It's something doctors sometimes have trouble diagnosing since most have never seen it during their careers.
That's what happened to one local teen, 16-year-old Michael Safranka, and his family.
After getting diagnosed with a normal throat infection, things seemed to go wrong quickly.
What his mom, Dawn Safranka, thought was a regular case of strep throat turned into something much more dangerous.
They ended up visiting several doctors, but once Michael started to get sicker and sicker, he ended up at The Children's Hospital in Aurora.
By then, he was so sick he did not even know where he was, and his organs began shutting down.
According to his mom, at one point he could not even open his eyes or lift his head off the pillow. The only thing he kept saying over and over again was that he had a terrible headache.
As she cared for him in the hospital, she remembers he remained in bed and in the fetal position for around three days, not responding too much around him.
Dr. Mary Glode and others at The Children's Hospital were able to diagnose his condition as Lemierre's syndrome. This is something most doctors have not seen since the introduction of antibiotics in the 1940s.
What makes this different from a normal throat infection is how quickly it can spread.
According to Glode, the infection starts in the throat, spreads to the lymph nodes, next to the infected tonsil, and then gets into a nearby blood vessel.
Once there, it forms an infected blood clot. As the clot starts to break up, every piece ends up landing somewhere else in the body and that sets up other sites of the infection.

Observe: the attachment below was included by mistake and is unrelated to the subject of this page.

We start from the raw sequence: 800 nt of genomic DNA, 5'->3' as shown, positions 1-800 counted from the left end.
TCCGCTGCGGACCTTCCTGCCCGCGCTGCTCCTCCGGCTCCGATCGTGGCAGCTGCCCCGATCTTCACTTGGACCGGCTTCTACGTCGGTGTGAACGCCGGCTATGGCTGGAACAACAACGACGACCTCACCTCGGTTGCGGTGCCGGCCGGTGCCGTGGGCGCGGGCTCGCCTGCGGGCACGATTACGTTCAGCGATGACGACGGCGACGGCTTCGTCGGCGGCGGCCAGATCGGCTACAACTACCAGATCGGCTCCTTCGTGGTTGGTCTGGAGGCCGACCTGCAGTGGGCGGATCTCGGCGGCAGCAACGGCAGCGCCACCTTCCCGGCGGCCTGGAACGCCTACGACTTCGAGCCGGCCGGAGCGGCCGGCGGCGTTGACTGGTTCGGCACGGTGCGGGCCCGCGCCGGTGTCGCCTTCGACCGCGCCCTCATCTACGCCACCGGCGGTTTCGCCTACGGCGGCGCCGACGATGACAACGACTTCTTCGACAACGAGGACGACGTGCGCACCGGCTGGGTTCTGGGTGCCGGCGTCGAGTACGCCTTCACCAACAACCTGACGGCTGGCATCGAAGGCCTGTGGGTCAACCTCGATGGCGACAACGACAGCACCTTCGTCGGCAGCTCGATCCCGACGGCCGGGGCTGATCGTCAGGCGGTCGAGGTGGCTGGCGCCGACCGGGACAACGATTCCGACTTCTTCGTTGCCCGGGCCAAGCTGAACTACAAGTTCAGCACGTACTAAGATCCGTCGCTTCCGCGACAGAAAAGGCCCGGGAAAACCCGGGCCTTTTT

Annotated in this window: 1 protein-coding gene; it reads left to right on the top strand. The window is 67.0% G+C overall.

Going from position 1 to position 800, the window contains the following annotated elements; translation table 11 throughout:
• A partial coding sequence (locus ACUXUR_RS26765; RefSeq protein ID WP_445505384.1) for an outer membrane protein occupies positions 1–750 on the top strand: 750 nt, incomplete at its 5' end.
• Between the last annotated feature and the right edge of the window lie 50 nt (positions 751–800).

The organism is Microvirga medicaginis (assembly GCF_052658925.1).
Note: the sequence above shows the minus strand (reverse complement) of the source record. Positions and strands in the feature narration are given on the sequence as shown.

Once the infection starts to spread this way, the body starts to shut down.
In Michael's case, the infection spread to his lungs, which started to produce infected blood clots of their own.
Luckily for Michael and his family, doctors were able to use clinical clues and lab tests to diagnosis his condition as Lemierre's syndrome.
Once they got the diagnosis, they were able to start a treatment that worked.
After a few days on heavy antibiotics, Michael's mother says he was starting to act normally again. He began to get hungry - a great sign of a healthy teenager.
Although he was discharged from the hospital and is recuperating at home, Michael is still getting intravenous antibiotics three times a day. He has recovered to the point were he is getting a bit antsy just being at home and is ready to get back to school and his friends.
Although Lemierre's syndrome still isn't very common, doctors are seeing more cases nowadays.
According to Glode, most cases occur in adolescents and Children's ends up seeing 5 to 10 cases a year.
According to her, the important lesson from all of this is for parents to know their child. If they appear sicker than you expect for a normal throat infection, or suddenly take a turn for the worse, seek medical attention.
(KUSA-TV © 2010 Multimedia Holdings Corporation)